You don’t need to buy already-formed hamburgers to have a simple meal. Forming 4, 10, or even 20 patties by hand is quick and easy.

First, don’t go too lean on the beef since you will end up with a dry finished product. I think that 70%-80% lean is the best choice (70% being cheaper than the rest and containing the most fat, i.e flavor). You can use plain ground beef for your patties, or jazz them up a little bit with caramelized onions, chopped jalapeños, spinach, hot sauce, Worcestershire sauce, raw eggs, or cheese. There are numerous possibilities, just don’t put too much garnish in the ground meat or the patties won’t stay together when cooked.

A good size for a burger patty is around 6 oz. For 4 burgers, divide 1 1/2  lbs of meat into equal-sized pieces, form each piece into a ball, then slap it back and forth between your hands, rotating and gradually flattening the meat into a disk that is 3/4” thick. Push together any tears in the patty, as these with cause the burger to split while cooking. Season both side of the burger with coarse salt and fresh-cracked black pepper before putting it on the grill.  A “medium-rare” to “medium” burger should feel slightly firm when properly cooked but still have a little give (to know what this should feel like, lightly touch the tip of your thumb to the tip of your middle finger and poke the flesh at the base of your thumb with your other hand to feel what a properly cooked hamburger should feel like when you take it off the grill).

My favorite cheese is sharp cheddar. If you are adding cheese, place a thin slice or two on the burger once it is nearly cooked (after it has been flipped). If you want the cheese melted more, put the burgers briefly on the upper rack of a gas grill or just cover the cooked burgers with a lid/plate to trap the heat and melt the cheese).

Pro TIP 1: How to make professional-looking grill marks: 

Making nice grill marks is actually quite easy. Using a salmon fillet as an example, place the salmon on your hot, clean grill with the rectangular fillet pointing at 1 o’clock and 7 o’clock with the “nicer” side of the fillet down (this will be the side you will ultimately see when the fish is served).

Once the fish or meat is down, don’t mess with it. Don’t move it, poke it, or prod it. When it is ready to be move, it will release itself from the grill on its own. By that time you should have very nice, defined grill marks going in one direction. Now, to create the cross-hatch effect, pick up the fillet with your spatula and lay it down, this time at 11 o’clock and 5 o’clock, just to the right of where it was originally (this spot is hotter than where the meat was just sitting). Once you have given the fillet a few minutes in its new position it should be close to done (around 140F internal temperature). Flip the fish onto its uncooked side on the cooler part of the grill and let is finish cooking. Take the fish off and let it rest for a few minutes before serving.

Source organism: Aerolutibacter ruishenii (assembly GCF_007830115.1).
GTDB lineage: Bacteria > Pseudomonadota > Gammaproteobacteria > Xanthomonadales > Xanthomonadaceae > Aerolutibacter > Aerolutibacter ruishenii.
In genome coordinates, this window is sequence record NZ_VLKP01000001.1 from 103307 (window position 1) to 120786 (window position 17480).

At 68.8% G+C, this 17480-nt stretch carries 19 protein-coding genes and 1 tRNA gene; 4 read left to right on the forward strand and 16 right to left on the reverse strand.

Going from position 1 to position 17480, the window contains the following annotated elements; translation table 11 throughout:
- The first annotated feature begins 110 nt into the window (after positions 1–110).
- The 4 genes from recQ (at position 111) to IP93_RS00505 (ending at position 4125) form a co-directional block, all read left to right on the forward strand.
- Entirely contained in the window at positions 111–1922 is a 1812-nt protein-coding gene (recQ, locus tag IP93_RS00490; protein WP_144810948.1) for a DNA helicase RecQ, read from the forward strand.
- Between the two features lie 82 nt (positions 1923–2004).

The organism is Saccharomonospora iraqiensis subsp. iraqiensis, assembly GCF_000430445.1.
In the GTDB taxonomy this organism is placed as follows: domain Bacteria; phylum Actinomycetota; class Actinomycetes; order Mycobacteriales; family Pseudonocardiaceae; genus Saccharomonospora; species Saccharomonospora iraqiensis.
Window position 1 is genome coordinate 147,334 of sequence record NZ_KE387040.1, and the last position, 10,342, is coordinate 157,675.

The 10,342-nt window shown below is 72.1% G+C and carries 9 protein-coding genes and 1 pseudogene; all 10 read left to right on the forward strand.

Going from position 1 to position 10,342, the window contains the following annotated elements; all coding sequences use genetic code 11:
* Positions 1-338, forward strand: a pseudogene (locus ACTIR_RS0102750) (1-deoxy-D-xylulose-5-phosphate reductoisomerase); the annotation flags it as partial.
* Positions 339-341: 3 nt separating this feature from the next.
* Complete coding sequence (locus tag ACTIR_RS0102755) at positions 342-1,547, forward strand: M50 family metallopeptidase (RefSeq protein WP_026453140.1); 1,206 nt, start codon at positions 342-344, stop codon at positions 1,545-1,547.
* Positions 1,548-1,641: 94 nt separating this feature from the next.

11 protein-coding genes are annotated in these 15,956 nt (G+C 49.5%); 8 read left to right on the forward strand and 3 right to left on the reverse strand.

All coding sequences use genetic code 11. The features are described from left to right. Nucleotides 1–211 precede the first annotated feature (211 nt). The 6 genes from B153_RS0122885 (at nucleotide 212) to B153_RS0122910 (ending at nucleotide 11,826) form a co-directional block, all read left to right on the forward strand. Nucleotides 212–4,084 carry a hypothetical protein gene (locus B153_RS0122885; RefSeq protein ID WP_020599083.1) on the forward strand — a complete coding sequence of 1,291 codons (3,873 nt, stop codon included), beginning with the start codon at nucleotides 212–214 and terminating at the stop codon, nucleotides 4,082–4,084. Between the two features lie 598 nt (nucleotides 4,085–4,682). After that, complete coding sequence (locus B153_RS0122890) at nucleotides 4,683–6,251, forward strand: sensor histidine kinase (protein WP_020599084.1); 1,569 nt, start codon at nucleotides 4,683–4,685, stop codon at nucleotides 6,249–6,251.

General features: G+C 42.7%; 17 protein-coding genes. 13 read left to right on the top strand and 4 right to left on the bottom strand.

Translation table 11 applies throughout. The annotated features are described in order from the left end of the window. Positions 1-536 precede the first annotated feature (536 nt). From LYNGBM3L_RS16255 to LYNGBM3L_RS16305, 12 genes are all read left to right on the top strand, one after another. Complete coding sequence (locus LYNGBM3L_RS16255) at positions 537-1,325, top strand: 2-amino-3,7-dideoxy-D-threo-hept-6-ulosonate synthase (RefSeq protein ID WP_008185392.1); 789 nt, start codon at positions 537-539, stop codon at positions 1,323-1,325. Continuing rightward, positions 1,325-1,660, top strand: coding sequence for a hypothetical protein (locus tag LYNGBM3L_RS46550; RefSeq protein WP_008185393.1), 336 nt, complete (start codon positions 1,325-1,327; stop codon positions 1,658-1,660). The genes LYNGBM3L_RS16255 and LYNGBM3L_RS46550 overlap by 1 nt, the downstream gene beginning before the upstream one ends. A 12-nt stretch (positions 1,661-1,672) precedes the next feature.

Pro TIP 2. Try to buy natural “lump” wood charcoal instead of the pressed briquettes. While the briquettes are more readily available, they contain wood by-products, chemicals, and additives whose healthfulness I personally find questionable


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Author My First Apartment

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Sam is originally from Boston, MA. He studied ecology and Spanish language during his undergraduate degree at Hampshire College (Amherst, MA). He then went on to train as a chef at the prestigious Culinary Institute of America (Hyde Park, NY) and earn an introductory certification from the Court of Master Sommeliers in San Francisco in 2013. He currently lives in Barcelona, Spain and works as a culinary tour operator, wine educator, and food/travel writer for several outlets including My First Apartment. You can check out his blog at Zucker and Spice Travel.